Some movies -- for the same reason.

I think it's important to have a mixture of classic and modern books and movies.  The classic ones are usually guaranteed to be quality resources for whatever reason made them stand the test of time, and so studying them gives you a natural historical perspective.

Modern ones, studied *in the context of the family* (this part seems very important to me) gives both kids and parents a view of the present society.

If we could only do one, classic or modern, I would go for the classic, because the modern world is too much with us anyway, late and soon.  But current art forms give us perspective, help us stand back and look at our environment, so I think they are valuable in that way, as long as they aren't just another form of unconscious immersion.

Lots of conversation.  Not just about books and movies and art, but about life in general.

Live alongside the high schooler.   I am trying to do this more consciously.   My older three kids did more chores at an earlier age than my younger ones do presently.   But with my younger kids I am trying to make more of an effort to teach them skills, the kind that come up in everyday life, that involve problem-solving, like replacing the flapper in the toilet tank.  I think some parents do both of these things naturally.  Not me though, I have to focus on it.

Another aspect of "living alongside" is continuing to develop as a human oneself.   That doesn't mean deserting the family in the name of fulfillment.  It means, if possible, continuing to learn and grow, particularly as a Christian, but also in other ways.   If it's not possible -- if one is struggling just to survive, I think God makes up for the lacks. In this regard  I always think about Assunta Goretti, Maria Goretti's mother, who was illiterate and was forced to live in dehumanizing near-slavery, but raised a saint, which is what we are all trying to do whether we know it or not. 

Logistics and Details:  Then there are the details of preparing a high schooler, like essay writing and test prep and higher math and apprenticeship/job training.   Our "groove" in my family is to do these things for a season and in whatever way the highschooler can accept "ownership" of it.    I like to pick which hills to die on, and these aren't them, for me.    Usually we can find something that works for both me and the individual high schooler, and usually they manage to get what they need.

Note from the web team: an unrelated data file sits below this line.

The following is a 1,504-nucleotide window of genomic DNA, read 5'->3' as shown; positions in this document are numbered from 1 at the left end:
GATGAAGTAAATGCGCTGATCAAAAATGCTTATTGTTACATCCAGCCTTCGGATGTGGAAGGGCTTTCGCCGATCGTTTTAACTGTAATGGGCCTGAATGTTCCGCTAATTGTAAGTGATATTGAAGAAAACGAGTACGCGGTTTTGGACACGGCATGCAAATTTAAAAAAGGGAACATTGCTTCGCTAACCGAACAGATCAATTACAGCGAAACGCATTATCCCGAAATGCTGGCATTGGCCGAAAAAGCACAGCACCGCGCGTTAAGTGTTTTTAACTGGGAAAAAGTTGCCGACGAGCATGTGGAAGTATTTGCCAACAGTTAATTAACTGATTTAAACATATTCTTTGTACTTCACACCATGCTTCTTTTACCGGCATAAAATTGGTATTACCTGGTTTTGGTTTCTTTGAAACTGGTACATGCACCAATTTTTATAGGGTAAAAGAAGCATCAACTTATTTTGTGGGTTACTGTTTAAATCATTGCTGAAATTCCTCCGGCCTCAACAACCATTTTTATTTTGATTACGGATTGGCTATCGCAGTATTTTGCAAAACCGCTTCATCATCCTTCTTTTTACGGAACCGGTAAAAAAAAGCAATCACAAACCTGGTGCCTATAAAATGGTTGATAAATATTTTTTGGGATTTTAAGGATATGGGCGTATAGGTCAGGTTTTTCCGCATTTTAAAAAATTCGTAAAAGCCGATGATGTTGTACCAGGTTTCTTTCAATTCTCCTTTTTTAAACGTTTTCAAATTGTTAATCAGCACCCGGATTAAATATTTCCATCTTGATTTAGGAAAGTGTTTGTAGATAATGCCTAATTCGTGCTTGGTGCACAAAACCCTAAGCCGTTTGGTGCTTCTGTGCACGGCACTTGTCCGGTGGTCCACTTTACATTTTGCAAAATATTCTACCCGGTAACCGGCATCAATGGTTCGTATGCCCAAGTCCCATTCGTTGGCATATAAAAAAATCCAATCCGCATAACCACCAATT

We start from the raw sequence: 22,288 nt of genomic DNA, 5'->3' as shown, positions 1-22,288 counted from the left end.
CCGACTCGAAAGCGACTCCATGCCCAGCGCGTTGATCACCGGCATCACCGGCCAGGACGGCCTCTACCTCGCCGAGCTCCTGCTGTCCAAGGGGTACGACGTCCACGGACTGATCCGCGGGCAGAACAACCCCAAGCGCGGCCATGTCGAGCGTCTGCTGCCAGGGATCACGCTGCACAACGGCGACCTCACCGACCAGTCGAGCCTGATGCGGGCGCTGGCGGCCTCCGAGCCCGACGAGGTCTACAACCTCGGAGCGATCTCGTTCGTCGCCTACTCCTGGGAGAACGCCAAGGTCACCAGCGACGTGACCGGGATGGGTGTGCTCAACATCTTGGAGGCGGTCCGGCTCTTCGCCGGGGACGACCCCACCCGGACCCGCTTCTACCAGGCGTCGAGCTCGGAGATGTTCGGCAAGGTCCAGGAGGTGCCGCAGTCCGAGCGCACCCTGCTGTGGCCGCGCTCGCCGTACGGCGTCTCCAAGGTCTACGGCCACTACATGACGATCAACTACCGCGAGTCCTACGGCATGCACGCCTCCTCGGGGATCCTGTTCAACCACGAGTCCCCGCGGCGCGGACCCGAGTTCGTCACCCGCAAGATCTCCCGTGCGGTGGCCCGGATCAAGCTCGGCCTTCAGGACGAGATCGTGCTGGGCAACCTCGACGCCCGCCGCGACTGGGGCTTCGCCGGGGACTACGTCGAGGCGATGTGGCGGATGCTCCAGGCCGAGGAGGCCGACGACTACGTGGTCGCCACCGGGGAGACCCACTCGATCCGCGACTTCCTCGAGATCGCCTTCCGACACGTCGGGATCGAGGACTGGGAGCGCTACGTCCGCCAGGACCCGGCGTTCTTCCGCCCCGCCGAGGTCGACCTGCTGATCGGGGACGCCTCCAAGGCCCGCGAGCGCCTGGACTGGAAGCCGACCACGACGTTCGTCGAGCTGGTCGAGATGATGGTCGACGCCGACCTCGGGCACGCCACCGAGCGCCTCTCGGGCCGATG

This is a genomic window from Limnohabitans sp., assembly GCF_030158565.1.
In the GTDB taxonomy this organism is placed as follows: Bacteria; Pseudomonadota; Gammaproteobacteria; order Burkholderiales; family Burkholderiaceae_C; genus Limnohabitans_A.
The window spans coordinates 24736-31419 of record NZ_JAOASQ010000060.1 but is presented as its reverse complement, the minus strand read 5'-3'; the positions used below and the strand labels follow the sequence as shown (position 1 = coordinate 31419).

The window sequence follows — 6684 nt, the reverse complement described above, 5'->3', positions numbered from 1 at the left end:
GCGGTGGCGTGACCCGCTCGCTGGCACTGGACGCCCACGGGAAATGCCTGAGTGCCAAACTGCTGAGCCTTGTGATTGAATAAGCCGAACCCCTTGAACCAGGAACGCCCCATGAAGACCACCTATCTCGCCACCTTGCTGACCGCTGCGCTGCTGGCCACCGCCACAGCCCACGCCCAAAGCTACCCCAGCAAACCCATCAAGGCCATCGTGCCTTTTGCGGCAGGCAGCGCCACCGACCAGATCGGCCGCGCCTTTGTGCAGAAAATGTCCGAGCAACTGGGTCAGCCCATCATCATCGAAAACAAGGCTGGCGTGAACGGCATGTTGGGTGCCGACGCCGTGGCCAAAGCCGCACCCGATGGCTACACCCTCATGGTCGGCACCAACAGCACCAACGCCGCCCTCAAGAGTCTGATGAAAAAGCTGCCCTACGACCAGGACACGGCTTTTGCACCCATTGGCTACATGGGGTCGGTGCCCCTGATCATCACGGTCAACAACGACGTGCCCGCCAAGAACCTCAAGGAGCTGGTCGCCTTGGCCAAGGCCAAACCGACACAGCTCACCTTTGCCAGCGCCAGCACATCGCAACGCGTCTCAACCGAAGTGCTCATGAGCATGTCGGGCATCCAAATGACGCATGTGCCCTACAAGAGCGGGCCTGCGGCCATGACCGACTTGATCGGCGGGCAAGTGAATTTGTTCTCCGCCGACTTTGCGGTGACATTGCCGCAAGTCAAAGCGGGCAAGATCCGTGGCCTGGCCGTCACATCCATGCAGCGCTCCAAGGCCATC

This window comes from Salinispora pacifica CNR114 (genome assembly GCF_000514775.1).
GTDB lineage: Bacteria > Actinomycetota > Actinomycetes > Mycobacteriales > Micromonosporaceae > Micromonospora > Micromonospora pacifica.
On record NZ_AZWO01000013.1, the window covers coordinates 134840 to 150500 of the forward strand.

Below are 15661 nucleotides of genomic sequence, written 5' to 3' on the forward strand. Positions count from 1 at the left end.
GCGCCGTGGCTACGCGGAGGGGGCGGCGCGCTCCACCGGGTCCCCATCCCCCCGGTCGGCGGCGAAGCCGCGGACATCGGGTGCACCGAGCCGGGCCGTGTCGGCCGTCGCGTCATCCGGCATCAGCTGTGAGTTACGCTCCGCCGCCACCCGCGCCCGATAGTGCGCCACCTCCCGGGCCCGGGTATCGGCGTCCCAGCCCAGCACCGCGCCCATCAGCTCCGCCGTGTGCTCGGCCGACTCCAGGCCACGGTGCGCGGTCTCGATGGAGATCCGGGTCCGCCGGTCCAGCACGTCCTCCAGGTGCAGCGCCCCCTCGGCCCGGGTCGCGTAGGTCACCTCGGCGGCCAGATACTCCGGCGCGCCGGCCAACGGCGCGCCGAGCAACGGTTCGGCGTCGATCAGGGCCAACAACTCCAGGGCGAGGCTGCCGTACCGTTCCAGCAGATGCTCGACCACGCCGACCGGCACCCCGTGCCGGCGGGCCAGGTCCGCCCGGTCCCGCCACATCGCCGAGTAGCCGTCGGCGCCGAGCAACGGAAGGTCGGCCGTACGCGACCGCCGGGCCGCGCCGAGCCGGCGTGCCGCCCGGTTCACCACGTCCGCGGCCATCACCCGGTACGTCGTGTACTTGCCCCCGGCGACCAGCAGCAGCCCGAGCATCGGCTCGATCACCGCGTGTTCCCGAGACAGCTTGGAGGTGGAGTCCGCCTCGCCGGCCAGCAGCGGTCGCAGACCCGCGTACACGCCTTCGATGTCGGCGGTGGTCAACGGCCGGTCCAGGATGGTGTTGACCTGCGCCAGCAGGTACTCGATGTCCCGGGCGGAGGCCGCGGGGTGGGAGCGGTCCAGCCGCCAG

On the other hand, "transparency" seems important to me during these years.  If I think essay writing is important, why do I think so?  It's worth discussing and recommending and making the thing workable for the student.    On a wider note, part of transparency is evangelization.   If the child is already devout in his faith, share with him or her.  It is so sweet to pray with a teenager, or follow some devotion chosen by him or her, or hear what his faith means to him and her.    In these times, perhaps I am being evangelized as much as my child.  What a blessing!  On the other hand, if the child is questioning and doubting or just seems lukewarm, it is hard to reach out and show your own faith and how it works in your life.   Easier perhaps to scold or criticize or reproach, or just keep silent or stop thinking of your child as a fellow soul, a traveler in need of aid.    But I am so very thankful that my parents were open about their faith even when I was doubting and falling away in my teenage years, and that they didn't judge me or try to force me to say or do what I couldn't think or feel.

While things like college prep writing may not be hills to die on, mortal sins ARE hills I would have to die on.    I couldn't let it go if the child living in my home was missing weekly Mass, taking communion in an obvious state of sin, or openly and unrepentantly breaking one of the commandments.  I am not sure what I would do, since we haven't been faced with such a situation, but it would have to be the equivalent of a medical crisis, where ordinary life would basically stop until we had a treatment plan.

This brings up the issue of balance and priorities.   The things I have listed above are in our groove, but over-emphasizing one of them would make our record needle "skip"and go out of its alignment, and I am always watching to make sure this doesn't happen (or more honestly, usually trying to recover and get back on track.    Movies are good, but not to the exclusion of hard work.  Hard work is good, but not to the point of grim joylessness or major stress.   Holding the moral line is good, but not to the point of fighting battles that are really the child's, not yours anymore, or making your battle against sin into a battle against the child.   So balance seems important to me, though elusive, since I'm both lazy and obsessive, and those things work against proper ordering. 

And finally, prayer, my major weapon.    Probably really my only one.   Prayer and trying to progress in imitation of Christ.   I am trying every day to make this more of an essential and primary part of my homeschooling groove.  In that way, the groove reminds me of the traditional LP one, which gets deeper and deeper in until it reaches the center, the Center, when I hope to "be like Him, and to see Him as He really Is."    I can only hope for that, not do it myself, so I need grace, and when we ask for grace, we are promised that we will receive it, so I have to keep asking, and asking. 

And that will probably continue, even increase, when all my students have left our home LP and ventured out to begin on their own. 


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  2. I love it Willa- I have missed your words and am glad to be back 'visiting' again.

    Balance does seem to be the focus in the highschool years- I am trying hard with my kids on that one...